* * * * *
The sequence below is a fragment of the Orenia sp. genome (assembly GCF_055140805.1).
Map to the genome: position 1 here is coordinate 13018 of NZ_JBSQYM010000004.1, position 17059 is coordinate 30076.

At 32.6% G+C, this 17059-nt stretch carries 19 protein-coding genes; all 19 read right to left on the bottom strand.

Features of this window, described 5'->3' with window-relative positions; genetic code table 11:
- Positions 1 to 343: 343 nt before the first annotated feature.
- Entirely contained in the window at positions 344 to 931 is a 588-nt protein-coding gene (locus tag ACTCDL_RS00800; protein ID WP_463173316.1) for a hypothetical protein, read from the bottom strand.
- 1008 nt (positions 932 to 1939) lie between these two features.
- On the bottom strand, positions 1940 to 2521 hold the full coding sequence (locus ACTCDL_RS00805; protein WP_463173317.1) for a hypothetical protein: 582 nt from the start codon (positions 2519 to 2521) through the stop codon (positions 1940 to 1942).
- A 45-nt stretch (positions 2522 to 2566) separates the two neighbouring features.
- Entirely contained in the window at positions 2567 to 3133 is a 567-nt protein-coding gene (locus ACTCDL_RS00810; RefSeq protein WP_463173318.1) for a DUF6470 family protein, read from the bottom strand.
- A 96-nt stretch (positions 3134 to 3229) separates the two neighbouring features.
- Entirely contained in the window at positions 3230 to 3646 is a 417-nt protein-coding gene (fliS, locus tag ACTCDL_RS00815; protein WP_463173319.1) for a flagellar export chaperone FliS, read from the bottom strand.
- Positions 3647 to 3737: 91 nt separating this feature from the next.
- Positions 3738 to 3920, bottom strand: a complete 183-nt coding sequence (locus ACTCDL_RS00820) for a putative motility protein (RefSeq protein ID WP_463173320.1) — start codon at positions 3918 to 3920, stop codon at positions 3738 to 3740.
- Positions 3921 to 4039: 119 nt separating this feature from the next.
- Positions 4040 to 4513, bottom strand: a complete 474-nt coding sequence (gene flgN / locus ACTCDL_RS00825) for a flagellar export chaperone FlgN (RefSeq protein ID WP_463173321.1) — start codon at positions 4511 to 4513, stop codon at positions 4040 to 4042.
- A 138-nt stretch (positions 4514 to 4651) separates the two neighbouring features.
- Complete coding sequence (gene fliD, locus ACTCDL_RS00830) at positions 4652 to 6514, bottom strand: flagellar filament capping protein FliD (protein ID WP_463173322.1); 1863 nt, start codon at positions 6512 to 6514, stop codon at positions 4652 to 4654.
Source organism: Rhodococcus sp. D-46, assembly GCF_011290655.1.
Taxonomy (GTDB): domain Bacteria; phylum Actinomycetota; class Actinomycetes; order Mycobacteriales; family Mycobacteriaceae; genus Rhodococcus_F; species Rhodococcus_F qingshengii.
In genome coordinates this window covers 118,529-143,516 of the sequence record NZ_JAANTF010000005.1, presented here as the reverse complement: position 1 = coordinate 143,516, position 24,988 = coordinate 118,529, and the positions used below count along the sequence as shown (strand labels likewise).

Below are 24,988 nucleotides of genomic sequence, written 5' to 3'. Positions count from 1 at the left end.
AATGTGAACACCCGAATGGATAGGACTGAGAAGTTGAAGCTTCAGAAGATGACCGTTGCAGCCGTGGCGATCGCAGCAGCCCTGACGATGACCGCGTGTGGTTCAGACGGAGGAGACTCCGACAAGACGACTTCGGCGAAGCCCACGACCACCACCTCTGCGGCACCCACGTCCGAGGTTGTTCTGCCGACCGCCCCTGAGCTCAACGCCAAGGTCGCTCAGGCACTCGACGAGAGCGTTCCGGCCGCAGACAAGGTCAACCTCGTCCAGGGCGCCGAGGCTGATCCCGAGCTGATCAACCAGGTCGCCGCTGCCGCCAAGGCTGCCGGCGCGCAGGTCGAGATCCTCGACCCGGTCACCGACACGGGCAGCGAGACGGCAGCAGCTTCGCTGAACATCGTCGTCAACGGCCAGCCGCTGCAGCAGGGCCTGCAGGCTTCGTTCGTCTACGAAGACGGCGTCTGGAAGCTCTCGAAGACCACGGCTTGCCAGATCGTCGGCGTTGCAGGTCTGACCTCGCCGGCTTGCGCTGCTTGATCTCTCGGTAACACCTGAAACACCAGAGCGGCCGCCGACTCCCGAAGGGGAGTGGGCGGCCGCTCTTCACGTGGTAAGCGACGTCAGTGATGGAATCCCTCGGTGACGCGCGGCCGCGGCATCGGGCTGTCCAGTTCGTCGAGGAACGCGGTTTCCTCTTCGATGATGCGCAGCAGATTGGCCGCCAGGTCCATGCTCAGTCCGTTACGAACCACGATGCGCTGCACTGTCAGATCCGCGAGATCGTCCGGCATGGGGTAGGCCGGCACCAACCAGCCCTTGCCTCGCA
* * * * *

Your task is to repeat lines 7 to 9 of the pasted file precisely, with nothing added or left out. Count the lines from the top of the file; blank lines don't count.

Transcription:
- 1008 nt (positions 932 to 1939) lie between these two features.
- On the bottom strand, positions 1940 to 2521 hold the full coding sequence (locus ACTCDL_RS00805; protein WP_463173317.1) for a hypothetical protein: 582 nt from the start codon (positions 2519 to 2521) through the stop codon (positions 1940 to 1942).
- A 45-nt stretch (positions 2522 to 2566) separates the two neighbouring features.